A case of flower fever

By Jo Finzi

This month is a time for sending your loved one flowers, so why not take her on a special trip instead? 

Eastern beauty

UAEasy.com pictureAt the beginning of the month, there’s Thailand’s Chang Mai Flower Festival (2nd-4th February).

This fragrant festival features sculptures of temples, animals and even scenes from the Ramayana (the Hindu stories of the Gods) made entirely from flowers. The displays are paraded through the streets of this beautiful city in northern Thailand.

More than 3000 species of orchid are in bloom and nearly one-third of these are on display. Many of them are available for purchase so look out for the Damask Rose, a special variety found in Chiang Mai, as well as the yellow and white chrysanthemums. As well as the street parades, there are fantastic floral displays, local handicrafts sales, and even beauty pageants.

The north of Thailand is famous for its abundance of flowering plants, especially temperate zone species, which burst into full bloom towards the end of the cool season. The city is known as the “Rose of the North” and it’s a beautiful, slow-paced town even though it’s the second largest in Thailand. Complete your experience with a visit to the hill tribes or a mountain trek.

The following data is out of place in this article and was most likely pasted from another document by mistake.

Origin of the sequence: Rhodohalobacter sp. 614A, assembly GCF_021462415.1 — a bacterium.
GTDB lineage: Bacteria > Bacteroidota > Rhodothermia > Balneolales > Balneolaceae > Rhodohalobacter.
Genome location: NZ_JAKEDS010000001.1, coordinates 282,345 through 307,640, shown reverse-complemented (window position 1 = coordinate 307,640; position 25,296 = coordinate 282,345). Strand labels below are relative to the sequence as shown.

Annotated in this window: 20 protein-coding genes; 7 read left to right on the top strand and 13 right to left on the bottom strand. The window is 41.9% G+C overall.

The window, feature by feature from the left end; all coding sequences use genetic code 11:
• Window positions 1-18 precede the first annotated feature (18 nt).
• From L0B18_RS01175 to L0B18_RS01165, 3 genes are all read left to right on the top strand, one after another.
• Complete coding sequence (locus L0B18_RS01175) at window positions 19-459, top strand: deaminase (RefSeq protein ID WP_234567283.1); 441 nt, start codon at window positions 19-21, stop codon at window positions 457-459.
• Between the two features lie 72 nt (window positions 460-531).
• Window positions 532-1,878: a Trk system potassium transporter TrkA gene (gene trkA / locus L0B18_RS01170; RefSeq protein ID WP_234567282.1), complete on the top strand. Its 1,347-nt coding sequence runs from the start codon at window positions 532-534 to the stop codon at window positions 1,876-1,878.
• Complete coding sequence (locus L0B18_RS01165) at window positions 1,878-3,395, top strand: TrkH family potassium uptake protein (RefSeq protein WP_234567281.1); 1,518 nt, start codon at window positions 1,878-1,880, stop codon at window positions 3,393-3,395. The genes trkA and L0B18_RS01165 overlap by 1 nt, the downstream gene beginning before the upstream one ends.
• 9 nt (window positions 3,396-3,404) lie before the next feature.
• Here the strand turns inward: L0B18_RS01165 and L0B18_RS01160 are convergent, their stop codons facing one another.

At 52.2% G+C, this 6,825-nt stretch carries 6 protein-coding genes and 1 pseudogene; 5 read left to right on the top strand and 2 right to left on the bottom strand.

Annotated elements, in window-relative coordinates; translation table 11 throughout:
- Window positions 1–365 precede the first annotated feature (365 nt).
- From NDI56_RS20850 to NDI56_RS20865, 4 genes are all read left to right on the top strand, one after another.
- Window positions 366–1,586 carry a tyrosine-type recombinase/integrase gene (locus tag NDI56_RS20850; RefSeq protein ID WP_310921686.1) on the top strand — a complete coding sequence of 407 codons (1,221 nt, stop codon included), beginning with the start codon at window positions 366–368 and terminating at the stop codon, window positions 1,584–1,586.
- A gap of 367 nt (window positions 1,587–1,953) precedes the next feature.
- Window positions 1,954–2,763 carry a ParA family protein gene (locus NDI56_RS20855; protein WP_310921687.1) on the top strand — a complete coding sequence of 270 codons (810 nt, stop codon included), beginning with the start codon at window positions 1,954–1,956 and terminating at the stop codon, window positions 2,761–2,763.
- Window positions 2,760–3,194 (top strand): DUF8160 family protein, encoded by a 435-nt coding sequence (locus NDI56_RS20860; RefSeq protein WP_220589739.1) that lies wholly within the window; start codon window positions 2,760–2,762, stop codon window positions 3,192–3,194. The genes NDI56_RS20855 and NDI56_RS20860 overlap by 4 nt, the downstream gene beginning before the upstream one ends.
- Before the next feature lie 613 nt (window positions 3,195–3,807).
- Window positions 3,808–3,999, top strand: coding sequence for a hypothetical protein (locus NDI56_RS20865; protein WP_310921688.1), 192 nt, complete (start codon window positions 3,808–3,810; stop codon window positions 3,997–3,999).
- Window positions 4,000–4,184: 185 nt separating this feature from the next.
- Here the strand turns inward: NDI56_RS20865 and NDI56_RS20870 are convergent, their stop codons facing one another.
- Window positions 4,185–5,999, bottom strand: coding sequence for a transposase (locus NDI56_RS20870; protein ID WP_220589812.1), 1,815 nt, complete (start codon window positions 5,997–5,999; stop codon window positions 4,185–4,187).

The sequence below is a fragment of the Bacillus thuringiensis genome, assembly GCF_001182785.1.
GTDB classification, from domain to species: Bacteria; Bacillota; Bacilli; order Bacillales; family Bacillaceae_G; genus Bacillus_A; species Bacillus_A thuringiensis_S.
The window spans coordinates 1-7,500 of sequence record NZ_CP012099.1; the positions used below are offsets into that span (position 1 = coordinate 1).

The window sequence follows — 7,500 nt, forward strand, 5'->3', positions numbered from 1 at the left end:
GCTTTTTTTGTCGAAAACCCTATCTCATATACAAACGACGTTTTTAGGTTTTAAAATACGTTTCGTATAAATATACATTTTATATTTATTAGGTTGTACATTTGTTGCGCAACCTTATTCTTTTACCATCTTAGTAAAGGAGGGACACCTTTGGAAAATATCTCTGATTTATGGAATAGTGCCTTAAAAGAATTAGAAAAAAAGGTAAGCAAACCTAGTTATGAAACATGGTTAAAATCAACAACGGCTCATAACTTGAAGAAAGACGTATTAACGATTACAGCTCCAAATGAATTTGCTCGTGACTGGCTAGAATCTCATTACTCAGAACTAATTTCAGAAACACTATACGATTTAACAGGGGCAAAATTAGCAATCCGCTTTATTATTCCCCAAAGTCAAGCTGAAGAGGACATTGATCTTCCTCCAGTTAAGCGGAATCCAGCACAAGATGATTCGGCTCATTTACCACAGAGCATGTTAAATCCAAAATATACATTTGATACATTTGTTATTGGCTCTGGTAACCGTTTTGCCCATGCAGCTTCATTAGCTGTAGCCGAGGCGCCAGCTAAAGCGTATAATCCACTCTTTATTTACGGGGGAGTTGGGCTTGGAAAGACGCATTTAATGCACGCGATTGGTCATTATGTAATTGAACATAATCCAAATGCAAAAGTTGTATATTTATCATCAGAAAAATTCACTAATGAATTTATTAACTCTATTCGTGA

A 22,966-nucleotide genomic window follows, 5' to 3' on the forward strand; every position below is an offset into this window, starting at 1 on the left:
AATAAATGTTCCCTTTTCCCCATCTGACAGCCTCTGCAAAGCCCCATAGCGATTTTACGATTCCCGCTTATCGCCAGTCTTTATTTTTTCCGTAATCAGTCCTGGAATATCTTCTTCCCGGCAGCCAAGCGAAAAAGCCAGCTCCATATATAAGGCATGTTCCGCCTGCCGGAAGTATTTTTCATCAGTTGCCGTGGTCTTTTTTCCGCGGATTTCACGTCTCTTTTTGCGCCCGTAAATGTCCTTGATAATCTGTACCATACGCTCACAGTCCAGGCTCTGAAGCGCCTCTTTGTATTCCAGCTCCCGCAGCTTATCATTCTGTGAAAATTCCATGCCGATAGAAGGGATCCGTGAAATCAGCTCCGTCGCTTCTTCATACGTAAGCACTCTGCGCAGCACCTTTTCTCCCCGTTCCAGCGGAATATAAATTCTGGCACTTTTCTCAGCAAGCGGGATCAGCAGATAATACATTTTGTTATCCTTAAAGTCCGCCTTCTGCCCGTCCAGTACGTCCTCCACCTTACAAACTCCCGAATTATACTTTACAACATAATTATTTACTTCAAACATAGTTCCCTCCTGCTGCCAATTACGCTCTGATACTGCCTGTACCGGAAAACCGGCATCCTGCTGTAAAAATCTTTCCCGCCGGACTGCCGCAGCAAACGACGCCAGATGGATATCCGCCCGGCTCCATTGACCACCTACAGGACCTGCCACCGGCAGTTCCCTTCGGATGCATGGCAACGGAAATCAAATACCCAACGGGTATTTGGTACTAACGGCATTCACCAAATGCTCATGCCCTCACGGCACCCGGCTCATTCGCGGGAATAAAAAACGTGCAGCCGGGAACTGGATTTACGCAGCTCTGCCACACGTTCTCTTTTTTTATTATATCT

Orchids at Kew

UAEasy.com pictureIf your travels are taking you in the other direction, don’t miss the orchid festival at Kew Gardens from 3rd February to 4th March.

Kew Gardens, is an oasis of greenery on the banks of the River Thames, and is now a world heritage site. It’s specacular display of more than 100,000 orchids from all over the globe fills the futuristic Princess of Wales conservatory.

For the first time this year the orchids will be contrasted with other brightly-coloured plants for an added dimension in colour and form. These will include over 1,500 green, white, red and pink anthurium, with its alluring and strange flower structure, as well as maranta and bromeliads.

This Royal Botanical Garden is home to the world’s experts in the propagation of this exotic bloom. Their most recent project was to save the UK’s own endangered Lady’s Slipper orchid from almost certain extinction. Expert tips on how to grow and arrange these sensitive stems are given at orchid workshops, or you could simply take a romantic stroll around the stunning displays.

Plants, seeds and orchid-themed gifts are on sale throughout the festival and there are plenty of tours and lectures to complete the programme. To find out more, visit http://www.rbgkew.org.uk/events/tropicalextravaganza/index.htm

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